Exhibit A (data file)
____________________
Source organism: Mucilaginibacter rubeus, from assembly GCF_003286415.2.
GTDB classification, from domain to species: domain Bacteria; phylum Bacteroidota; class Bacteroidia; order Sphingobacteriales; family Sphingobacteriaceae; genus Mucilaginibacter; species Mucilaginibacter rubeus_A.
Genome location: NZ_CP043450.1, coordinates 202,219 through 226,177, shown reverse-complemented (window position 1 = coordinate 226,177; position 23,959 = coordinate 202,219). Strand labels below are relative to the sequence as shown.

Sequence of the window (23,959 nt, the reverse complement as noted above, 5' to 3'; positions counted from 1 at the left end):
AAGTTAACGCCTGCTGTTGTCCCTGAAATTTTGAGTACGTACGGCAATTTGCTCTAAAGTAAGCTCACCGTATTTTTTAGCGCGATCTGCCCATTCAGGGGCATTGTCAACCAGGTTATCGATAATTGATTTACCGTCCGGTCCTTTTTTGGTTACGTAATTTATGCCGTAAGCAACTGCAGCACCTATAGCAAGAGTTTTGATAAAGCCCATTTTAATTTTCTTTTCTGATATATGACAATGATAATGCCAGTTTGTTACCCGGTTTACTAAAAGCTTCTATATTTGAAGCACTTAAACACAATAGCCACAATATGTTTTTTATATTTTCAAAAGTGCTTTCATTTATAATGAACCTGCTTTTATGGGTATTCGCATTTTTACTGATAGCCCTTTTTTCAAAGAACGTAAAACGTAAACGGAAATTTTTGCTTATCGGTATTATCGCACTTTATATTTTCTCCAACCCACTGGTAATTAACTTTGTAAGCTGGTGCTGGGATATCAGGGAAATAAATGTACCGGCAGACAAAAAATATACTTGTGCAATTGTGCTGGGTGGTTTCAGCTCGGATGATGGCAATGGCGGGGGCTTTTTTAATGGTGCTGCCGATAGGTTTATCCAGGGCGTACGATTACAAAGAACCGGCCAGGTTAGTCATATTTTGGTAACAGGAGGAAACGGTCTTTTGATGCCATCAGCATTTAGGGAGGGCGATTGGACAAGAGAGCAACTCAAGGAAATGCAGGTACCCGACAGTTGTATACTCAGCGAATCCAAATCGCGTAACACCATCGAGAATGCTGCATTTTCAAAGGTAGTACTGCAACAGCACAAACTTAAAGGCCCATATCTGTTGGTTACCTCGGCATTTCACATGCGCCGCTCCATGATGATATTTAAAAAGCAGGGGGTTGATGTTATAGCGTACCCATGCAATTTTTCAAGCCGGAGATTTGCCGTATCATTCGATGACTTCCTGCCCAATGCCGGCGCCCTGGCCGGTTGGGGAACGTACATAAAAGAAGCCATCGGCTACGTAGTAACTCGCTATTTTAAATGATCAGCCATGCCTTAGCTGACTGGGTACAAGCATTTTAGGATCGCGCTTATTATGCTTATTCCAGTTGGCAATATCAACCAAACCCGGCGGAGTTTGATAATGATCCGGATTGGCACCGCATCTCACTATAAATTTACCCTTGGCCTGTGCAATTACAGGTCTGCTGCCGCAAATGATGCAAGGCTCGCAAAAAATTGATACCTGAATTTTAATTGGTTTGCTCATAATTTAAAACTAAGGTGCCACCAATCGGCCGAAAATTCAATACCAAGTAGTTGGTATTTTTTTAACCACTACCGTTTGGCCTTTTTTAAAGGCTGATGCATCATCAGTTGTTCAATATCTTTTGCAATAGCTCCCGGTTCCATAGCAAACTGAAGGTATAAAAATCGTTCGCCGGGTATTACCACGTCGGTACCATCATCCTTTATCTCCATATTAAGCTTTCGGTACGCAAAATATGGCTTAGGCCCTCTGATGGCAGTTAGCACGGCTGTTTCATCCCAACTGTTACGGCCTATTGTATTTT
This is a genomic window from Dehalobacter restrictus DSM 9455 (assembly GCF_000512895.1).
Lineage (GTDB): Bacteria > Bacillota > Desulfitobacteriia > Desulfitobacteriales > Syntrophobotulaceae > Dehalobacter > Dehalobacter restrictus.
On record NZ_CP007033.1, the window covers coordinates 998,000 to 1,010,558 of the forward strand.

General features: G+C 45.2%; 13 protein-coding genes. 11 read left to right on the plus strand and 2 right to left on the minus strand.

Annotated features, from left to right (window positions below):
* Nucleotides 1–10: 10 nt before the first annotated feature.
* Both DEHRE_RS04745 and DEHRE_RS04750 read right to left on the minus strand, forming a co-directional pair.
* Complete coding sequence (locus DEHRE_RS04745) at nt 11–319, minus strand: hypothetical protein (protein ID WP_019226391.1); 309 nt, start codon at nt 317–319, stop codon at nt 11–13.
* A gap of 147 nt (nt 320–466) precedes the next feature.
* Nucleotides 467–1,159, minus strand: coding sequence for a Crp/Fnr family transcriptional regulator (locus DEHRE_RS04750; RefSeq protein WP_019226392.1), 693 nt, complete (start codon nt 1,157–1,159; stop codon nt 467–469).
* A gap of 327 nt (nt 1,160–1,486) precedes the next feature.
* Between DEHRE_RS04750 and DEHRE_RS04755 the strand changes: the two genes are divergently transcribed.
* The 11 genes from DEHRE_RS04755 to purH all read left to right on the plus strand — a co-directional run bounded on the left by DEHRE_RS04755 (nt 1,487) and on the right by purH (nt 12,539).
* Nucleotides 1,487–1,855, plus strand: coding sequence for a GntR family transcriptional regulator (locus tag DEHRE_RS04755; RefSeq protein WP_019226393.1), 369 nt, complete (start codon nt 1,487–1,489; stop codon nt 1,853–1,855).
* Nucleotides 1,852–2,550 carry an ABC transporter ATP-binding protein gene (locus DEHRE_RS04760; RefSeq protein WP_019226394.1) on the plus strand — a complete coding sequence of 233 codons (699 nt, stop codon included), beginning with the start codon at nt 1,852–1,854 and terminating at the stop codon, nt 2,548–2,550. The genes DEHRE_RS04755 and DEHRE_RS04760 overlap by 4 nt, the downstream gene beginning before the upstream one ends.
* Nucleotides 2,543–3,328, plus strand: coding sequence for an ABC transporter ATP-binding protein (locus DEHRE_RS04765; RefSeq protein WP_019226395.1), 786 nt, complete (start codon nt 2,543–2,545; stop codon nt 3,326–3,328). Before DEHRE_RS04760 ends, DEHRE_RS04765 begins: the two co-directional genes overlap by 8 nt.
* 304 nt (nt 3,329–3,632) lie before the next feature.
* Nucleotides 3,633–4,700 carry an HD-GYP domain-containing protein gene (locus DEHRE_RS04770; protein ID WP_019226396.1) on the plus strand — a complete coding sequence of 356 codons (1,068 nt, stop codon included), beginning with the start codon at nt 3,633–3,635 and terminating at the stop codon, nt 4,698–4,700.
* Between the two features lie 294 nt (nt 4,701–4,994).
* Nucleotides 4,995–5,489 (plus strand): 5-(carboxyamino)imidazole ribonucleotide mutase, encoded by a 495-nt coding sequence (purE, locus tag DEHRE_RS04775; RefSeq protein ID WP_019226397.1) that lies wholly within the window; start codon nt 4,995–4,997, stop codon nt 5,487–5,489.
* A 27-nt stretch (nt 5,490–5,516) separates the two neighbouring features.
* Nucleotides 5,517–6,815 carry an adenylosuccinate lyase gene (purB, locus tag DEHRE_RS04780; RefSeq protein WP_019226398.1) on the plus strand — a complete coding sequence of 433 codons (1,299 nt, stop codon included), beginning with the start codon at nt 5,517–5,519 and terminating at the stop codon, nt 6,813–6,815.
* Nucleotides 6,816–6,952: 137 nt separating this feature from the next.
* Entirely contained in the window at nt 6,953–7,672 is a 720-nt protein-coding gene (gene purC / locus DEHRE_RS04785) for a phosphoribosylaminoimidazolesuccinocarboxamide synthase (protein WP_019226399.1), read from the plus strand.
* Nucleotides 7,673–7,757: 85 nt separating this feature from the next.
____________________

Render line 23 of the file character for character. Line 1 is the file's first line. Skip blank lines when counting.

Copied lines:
* Nucleotides 3,633–4,700 carry an HD-GYP domain-containing protein gene (locus DEHRE_RS04770; protein ID WP_019226396.1) on the plus strand — a complete coding sequence of 356 codons (1,068 nt, stop codon included), beginning with the start codon at nt 3,633–3,635 and terminating at the stop codon, nt 4,698–4,700.